I don’t know when my brother’s final breath will be. He just had a heart attack last night while in hospital after a fall that left his ankle fractured in three places.
My role right now is to sit in another city waiting for texts from his wife relaying any change in his condition. I am also being my mother’s main support as her 92-year-old mind is working overtime imagining the worst scenarios this will end in. She has lots of time on her hands and wonders if her son will die before her – she keeps reminding me that this has always been her worst fear.
Being a nurse with over 30 years of Palliative and Oncology experience, I want to be there. I want to make sure the care he is receiving is optimal. I want to be doing something other than sitting and waiting. Making a difference was my calling since I was 17 years old working as a Patient Care attendant in a nursing home for the summer . I realized I could support those that were facing Death’s Knock and were in the space of confusion and fear.
The sound of Death’s knock is not unfamiliar to my brother. He was only 10 days old when an inguinal hernia had to be repaired and the doctors were not optimistic as to the outcome. Those many years ago they did not do surgery on little ones that young.
Death knocked again on his door when he was 26 years old. Shortness of breath had brought him to the doctor and a diagnosis of cancer of the trachea, oesophagus, his left lung and the top lobe of his right lung was made. Surgery was not an option in Canada due to the extensiveness of the tumour spread. A trip to Boston saved his life and had him written up in the New England Journal of Medicine for his miraculous response.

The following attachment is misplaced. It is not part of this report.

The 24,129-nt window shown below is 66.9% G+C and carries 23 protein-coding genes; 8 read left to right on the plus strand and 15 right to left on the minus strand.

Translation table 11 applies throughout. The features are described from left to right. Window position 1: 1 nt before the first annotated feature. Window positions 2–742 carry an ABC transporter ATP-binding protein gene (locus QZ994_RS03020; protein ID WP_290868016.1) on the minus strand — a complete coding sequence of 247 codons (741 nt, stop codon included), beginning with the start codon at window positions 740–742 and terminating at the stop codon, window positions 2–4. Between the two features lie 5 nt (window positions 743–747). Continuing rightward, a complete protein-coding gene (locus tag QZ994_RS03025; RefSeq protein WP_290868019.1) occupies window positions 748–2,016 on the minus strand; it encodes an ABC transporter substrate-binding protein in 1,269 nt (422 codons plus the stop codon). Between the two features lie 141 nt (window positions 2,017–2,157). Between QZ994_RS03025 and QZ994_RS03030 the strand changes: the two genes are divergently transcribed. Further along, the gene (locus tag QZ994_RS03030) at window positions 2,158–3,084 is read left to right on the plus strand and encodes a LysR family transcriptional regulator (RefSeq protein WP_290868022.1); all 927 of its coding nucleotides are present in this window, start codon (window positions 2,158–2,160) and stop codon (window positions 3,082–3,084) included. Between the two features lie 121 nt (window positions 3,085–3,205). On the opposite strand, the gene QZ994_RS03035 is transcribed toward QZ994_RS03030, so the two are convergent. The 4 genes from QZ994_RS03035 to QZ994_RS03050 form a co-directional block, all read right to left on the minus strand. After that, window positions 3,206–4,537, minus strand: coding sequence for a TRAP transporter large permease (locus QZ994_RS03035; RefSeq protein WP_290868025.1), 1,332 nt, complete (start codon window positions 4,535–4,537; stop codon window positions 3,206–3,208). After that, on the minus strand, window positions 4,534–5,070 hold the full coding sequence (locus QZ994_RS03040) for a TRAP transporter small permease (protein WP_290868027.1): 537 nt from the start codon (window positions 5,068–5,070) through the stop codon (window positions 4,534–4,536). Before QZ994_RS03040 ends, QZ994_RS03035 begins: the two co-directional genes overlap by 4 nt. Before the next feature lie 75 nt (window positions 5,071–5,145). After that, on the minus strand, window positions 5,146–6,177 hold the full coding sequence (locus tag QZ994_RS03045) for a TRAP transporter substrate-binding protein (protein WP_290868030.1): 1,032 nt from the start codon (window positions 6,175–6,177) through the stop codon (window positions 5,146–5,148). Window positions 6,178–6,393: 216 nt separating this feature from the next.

Now almost 40 years later he hears Death knocking on his door again.
My brother and I did not always get along. Even as young children I remember the fighting, arguing and time outs that was our punishment for our verbal and physical alterations.
As the years went by we found a mutual respect and admiration for who we became in life. I continued with my nursing career and became an author and he continued in my father’s business ensuring it flourished. We also came to the realization that success is not measured by the number of toys we have accumulated or trips we have taken. It is measured by the depth of our relationships. The times we were able to put our own feelings aside and make sure the other person is heard and understood. We learned to hold our tongues and listen to what would be possible by getting into the other person’s world. Imagine ourselves as them and what they are faced with. Become connected to another’s situation.
I don’t even want to think about the worst scenario of this event. I won’t allow myself to go there. It serves no purpose other then to bring fear and upset not only to myself but for those around me. My brother will hear it in my voice. He will sense the hopelessness that will shift the energy in our conversation and alter any hope that he has.
At this moment I am present to love. The love I have for him and the gift he is in my life. The past is where it needs to be – in the past. The future has not happened yet. This is where fear lives. All I have right now is the present and the knowledge that he is in the care of trained professionals who will support him. I feel at peace that I don’t have to apologize for any wrongs – for that has been done. He knows I love him – as he has heard these words from me many times.
What there is – is right now – a space where miracles can show up and where love is present.
Meina J. Dubetz RN
Author of “When Death Comes Knocking for Your Patient”
Life/Death Coach, Hypnotherapy and a Reiki Master.